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Serena Williams refuses to be silent as black people continue to be killed by police

Tennis Meets Fashion At The Milano Gala Dinner Benefitting The Novak Djokovic Foundation Presented By Giorgio Armani Photo by Jacopo Raule/Getty Images for the Novak Djokovic Foundation

Tennis superstar Serena Williams has a message in the wake of the latest string of police shootings of African Americans: “I won’t be silent.”

On Tuesday, Williams recounted on Facebook how a simple day with her nephew as he drove her around for meetings was disrupted when they spotted a police officer on the road, reminding her of the persistent reality that her nephew could be another victim:

Today I asked my 18 year old nephew (to be clear he's black) to drive me to my meetings so I can work on my phone #safetyfirst. In the distance I saw [a] cop on the side of the road. I quickly checked to see if he was obliging by the speed limit. [Then] I remembered that horrible video of the woman in the car when a cop shot her boyfriend. All of this went through my mind in a matter of seconds. I even regretted not driving myself. I would never forgive myself if something happened to my nephew. He's so innocent. So were all "the others"

Williams is not new to calling out injustice. During her acceptance speech for Sports Illustrated’s Sportsperson of the Year award last year, she recited Maya Angelou’s “Still I Rise” to call out the racism and sexism she’s endured throughout her record-breaking career.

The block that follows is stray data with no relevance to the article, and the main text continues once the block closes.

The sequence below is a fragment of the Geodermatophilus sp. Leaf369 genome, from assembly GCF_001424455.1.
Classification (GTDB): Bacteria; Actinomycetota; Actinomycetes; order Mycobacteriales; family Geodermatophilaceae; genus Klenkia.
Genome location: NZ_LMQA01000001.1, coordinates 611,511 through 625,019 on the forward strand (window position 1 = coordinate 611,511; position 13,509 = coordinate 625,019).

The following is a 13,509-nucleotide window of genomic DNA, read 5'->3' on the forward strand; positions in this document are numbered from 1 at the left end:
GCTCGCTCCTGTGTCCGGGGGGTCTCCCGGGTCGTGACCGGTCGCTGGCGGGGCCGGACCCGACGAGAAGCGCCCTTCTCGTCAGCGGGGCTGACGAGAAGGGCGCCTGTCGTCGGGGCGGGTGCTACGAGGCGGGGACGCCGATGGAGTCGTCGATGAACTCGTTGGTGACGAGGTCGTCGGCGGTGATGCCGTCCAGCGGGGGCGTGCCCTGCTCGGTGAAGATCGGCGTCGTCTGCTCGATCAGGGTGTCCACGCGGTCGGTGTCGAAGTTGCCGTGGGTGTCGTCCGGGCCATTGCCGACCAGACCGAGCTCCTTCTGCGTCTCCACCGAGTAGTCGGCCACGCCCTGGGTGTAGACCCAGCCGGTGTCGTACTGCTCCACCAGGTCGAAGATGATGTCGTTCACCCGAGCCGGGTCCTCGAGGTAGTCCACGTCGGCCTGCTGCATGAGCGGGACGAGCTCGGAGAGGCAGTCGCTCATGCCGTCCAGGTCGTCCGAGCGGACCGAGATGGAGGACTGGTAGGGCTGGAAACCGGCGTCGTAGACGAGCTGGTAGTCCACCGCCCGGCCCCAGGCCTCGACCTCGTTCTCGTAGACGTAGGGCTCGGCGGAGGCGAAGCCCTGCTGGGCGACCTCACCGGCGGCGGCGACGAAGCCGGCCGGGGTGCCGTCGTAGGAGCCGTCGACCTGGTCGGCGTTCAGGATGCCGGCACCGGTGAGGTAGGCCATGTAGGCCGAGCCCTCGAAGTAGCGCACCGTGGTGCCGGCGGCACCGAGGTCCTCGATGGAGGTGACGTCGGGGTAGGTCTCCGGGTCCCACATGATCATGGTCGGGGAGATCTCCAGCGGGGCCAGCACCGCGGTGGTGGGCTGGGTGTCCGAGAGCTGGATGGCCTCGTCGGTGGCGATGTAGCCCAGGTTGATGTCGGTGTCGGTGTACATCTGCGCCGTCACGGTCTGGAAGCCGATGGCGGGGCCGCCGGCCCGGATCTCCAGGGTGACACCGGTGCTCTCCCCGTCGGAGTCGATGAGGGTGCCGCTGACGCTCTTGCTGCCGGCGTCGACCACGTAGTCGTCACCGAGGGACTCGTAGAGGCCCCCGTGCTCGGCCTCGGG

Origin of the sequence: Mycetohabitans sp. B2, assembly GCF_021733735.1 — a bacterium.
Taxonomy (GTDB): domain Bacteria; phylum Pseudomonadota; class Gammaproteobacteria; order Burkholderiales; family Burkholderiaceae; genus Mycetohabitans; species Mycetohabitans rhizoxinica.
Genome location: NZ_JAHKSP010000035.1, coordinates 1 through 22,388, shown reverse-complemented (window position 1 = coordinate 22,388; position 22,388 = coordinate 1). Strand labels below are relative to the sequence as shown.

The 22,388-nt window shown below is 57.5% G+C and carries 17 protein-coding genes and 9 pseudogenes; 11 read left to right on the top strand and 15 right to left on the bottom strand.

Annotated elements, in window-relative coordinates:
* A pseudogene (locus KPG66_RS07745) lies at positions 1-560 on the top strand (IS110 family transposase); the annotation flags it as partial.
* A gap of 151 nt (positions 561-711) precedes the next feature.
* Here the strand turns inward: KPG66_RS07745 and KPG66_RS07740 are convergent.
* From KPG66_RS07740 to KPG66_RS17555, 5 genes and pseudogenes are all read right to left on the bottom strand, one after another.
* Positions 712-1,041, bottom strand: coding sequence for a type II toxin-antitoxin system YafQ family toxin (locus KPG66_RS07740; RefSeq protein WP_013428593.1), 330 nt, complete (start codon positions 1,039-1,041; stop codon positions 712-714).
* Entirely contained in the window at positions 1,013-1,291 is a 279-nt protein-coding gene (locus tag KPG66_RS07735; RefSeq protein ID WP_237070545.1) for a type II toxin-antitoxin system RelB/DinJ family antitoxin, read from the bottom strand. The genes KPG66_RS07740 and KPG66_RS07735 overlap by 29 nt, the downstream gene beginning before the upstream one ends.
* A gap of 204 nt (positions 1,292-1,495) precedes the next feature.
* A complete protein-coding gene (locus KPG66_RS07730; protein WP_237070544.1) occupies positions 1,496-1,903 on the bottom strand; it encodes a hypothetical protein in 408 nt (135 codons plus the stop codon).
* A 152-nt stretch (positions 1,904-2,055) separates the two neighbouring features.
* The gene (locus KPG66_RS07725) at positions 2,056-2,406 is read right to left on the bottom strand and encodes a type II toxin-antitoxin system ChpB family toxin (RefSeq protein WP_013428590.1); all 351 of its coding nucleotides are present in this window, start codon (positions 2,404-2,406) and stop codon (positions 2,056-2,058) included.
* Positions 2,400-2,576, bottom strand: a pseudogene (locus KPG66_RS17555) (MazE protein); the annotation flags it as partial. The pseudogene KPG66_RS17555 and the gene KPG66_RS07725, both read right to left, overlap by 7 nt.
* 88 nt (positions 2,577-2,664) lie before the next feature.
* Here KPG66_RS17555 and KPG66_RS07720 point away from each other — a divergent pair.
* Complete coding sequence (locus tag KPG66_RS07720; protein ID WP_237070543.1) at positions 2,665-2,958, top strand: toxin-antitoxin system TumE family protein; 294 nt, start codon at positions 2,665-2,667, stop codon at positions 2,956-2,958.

Instead, her Facebook post is a reminder that even after she leaves the tennis court, she and her nephew, like many African Americans, know all too intimately that they face an ever-present possibility of police violence, and that justice isn’t guaranteed.

At least 2,195 people have been killed by police since Michael Brown was killed by former Ferguson, Missouri police officer Darren Wilson two years ago. A disproportionately high percentage of those killed were black. Traffic stops for minor violations are one of the common threads linking high-profile police shootings.

And despite the high frequency with which officer-involved killings take place, police are rarely indicted for killing civilians, even as more video evidence of those killings becomes available.

Williams put the extrajudicial killings in perspective: “Why did I have to think about this in 2016?”

She noted that this isn’t a simple argument about bad cops or about whether black people have proven themselves. The issue is simply justice.

“As Dr. Martin Luther King said[,] ‘There comes a time when silence is betrayal,’” she wrote. For Williams, if there is any moment to speak up, that time is now.

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